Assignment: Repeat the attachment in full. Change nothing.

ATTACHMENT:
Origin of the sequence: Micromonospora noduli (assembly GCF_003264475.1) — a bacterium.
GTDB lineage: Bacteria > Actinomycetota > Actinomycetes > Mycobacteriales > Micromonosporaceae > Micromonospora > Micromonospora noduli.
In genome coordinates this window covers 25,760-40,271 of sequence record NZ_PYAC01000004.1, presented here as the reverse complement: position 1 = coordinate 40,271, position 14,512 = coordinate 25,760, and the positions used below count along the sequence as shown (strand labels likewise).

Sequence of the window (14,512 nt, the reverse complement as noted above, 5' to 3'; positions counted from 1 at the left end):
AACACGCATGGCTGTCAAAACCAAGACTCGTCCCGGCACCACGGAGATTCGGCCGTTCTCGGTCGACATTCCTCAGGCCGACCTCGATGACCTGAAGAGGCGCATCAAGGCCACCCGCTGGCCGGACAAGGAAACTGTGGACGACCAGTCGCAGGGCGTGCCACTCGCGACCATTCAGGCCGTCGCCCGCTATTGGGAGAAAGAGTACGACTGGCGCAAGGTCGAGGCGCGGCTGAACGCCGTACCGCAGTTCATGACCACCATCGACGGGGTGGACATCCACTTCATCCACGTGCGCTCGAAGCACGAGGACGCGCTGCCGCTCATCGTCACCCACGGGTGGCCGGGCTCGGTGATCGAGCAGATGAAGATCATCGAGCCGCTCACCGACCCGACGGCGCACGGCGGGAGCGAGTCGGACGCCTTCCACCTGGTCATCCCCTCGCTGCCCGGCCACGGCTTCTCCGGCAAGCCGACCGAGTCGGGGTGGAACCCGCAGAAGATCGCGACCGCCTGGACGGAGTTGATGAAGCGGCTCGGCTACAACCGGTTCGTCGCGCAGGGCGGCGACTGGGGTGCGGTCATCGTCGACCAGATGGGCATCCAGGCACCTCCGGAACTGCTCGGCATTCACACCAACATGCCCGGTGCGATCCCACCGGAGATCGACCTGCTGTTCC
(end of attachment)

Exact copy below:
Origin of the sequence: Micromonospora noduli (assembly GCF_003264475.1) — a bacterium.
GTDB lineage: Bacteria > Actinomycetota > Actinomycetes > Mycobacteriales > Micromonosporaceae > Micromonospora > Micromonospora noduli.
In genome coordinates this window covers 25,760-40,271 of sequence record NZ_PYAC01000004.1, presented here as the reverse complement: position 1 = coordinate 40,271, position 14,512 = coordinate 25,760, and the positions used below count along the sequence as shown (strand labels likewise).

Sequence of the window (14,512 nt, the reverse complement as noted above, 5' to 3'; positions counted from 1 at the left end):
AACACGCATGGCTGTCAAAACCAAGACTCGTCCCGGCACCACGGAGATTCGGCCGTTCTCGGTCGACATTCCTCAGGCCGACCTCGATGACCTGAAGAGGCGCATCAAGGCCACCCGCTGGCCGGACAAGGAAACTGTGGACGACCAGTCGCAGGGCGTGCCACTCGCGACCATTCAGGCCGTCGCCCGCTATTGGGAGAAAGAGTACGACTGGCGCAAGGTCGAGGCGCGGCTGAACGCCGTACCGCAGTTCATGACCACCATCGACGGGGTGGACATCCACTTCATCCACGTGCGCTCGAAGCACGAGGACGCGCTGCCGCTCATCGTCACCCACGGGTGGCCGGGCTCGGTGATCGAGCAGATGAAGATCATCGAGCCGCTCACCGACCCGACGGCGCACGGCGGGAGCGAGTCGGACGCCTTCCACCTGGTCATCCCCTCGCTGCCCGGCCACGGCTTCTCCGGCAAGCCGACCGAGTCGGGGTGGAACCCGCAGAAGATCGCGACCGCCTGGACGGAGTTGATGAAGCGGCTCGGCTACAACCGGTTCGTCGCGCAGGGCGGCGACTGGGGTGCGGTCATCGTCGACCAGATGGGCATCCAGGCACCTCCGGAACTGCTCGGCATTCACACCAACATGCCCGGTGCGATCCCACCGGAGATCGACCTGCTGTTCC